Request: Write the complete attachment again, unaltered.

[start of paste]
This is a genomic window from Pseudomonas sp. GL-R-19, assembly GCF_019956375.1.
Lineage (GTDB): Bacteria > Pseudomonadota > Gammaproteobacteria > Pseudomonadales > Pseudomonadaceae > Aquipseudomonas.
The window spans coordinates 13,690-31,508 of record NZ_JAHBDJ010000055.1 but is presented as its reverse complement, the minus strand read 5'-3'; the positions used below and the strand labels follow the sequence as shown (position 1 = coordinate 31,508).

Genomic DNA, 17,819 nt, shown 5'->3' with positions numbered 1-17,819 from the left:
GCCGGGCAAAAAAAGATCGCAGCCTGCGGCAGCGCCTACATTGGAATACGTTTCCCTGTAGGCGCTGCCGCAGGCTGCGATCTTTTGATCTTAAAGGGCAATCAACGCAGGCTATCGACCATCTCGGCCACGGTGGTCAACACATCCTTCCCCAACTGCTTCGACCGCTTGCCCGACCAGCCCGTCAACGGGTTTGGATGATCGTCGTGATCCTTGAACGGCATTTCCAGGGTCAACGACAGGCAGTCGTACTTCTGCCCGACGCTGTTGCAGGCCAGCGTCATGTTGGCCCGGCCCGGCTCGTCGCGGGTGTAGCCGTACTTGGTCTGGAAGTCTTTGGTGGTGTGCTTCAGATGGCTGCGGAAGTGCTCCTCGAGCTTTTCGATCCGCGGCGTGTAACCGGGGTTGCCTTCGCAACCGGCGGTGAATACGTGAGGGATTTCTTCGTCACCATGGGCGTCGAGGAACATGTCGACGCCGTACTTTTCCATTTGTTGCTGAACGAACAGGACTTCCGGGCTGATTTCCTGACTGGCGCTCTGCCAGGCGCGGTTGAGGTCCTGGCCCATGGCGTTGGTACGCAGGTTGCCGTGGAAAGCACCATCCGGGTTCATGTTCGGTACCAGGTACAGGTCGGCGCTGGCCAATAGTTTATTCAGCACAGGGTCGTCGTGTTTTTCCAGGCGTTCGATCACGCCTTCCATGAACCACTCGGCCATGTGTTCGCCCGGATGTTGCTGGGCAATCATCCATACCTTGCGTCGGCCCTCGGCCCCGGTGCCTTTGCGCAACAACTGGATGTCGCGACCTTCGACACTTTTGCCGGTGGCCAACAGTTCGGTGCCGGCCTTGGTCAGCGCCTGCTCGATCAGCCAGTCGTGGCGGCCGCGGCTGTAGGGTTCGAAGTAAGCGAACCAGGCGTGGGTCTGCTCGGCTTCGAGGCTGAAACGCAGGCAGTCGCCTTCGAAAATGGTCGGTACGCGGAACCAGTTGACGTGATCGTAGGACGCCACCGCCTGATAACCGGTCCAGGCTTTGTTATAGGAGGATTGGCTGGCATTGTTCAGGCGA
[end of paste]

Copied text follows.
This is a genomic window from Pseudomonas sp. GL-R-19, assembly GCF_019956375.1.
Lineage (GTDB): Bacteria > Pseudomonadota > Gammaproteobacteria > Pseudomonadales > Pseudomonadaceae > Aquipseudomonas.
The window spans coordinates 13,690-31,508 of record NZ_JAHBDJ010000055.1 but is presented as its reverse complement, the minus strand read 5'-3'; the positions used below and the strand labels follow the sequence as shown (position 1 = coordinate 31,508).

Genomic DNA, 17,819 nt, shown 5'->3' with positions numbered 1-17,819 from the left:
GCCGGGCAAAAAAAGATCGCAGCCTGCGGCAGCGCCTACATTGGAATACGTTTCCCTGTAGGCGCTGCCGCAGGCTGCGATCTTTTGATCTTAAAGGGCAATCAACGCAGGCTATCGACCATCTCGGCCACGGTGGTCAACACATCCTTCCCCAACTGCTTCGACCGCTTGCCCGACCAGCCCGTCAACGGGTTTGGATGATCGTCGTGATCCTTGAACGGCATTTCCAGGGTCAACGACAGGCAGTCGTACTTCTGCCCGACGCTGTTGCAGGCCAGCGTCATGTTGGCCCGGCCCGGCTCGTCGCGGGTGTAGCCGTACTTGGTCTGGAAGTCTTTGGTGGTGTGCTTCAGATGGCTGCGGAAGTGCTCCTCGAGCTTTTCGATCCGCGGCGTGTAACCGGGGTTGCCTTCGCAACCGGCGGTGAATACGTGAGGGATTTCTTCGTCACCATGGGCGTCGAGGAACATGTCGACGCCGTACTTTTCCATTTGTTGCTGAACGAACAGGACTTCCGGGCTGATTTCCTGACTGGCGCTCTGCCAGGCGCGGTTGAGGTCCTGGCCCATGGCGTTGGTACGCAGGTTGCCGTGGAAAGCACCATCCGGGTTCATGTTCGGTACCAGGTACAGGTCGGCGCTGGCCAATAGTTTATTCAGCACAGGGTCGTCGTGTTTTTCCAGGCGTTCGATCACGCCTTCCATGAACCACTCGGCCATGTGTTCGCCCGGATGTTGCTGGGCAATCATCCATACCTTGCGTCGGCCCTCGGCCCCGGTGCCTTTGCGCAACAACTGGATGTCGCGACCTTCGACACTTTTGCCGGTGGCCAACAGTTCGGTGCCGGCCTTGGTCAGCGCCTGCTCGATCAGCCAGTCGTGGCGGCCGCGGCTGTAGGGTTCGAAGTAAGCGAACCAGGCGTGGGTCTGCTCGGCTTCGAGGCTGAAACGCAGGCAGTCGCCTTCGAAAATGGTCGGTACGCGGAACCAGTTGACGTGATCGTAGGACGCCACCGCCTGATAACCGGTCCAGGCTTTGTTATAGGAGGATTGGCTGGCATTGTTCAGGCGA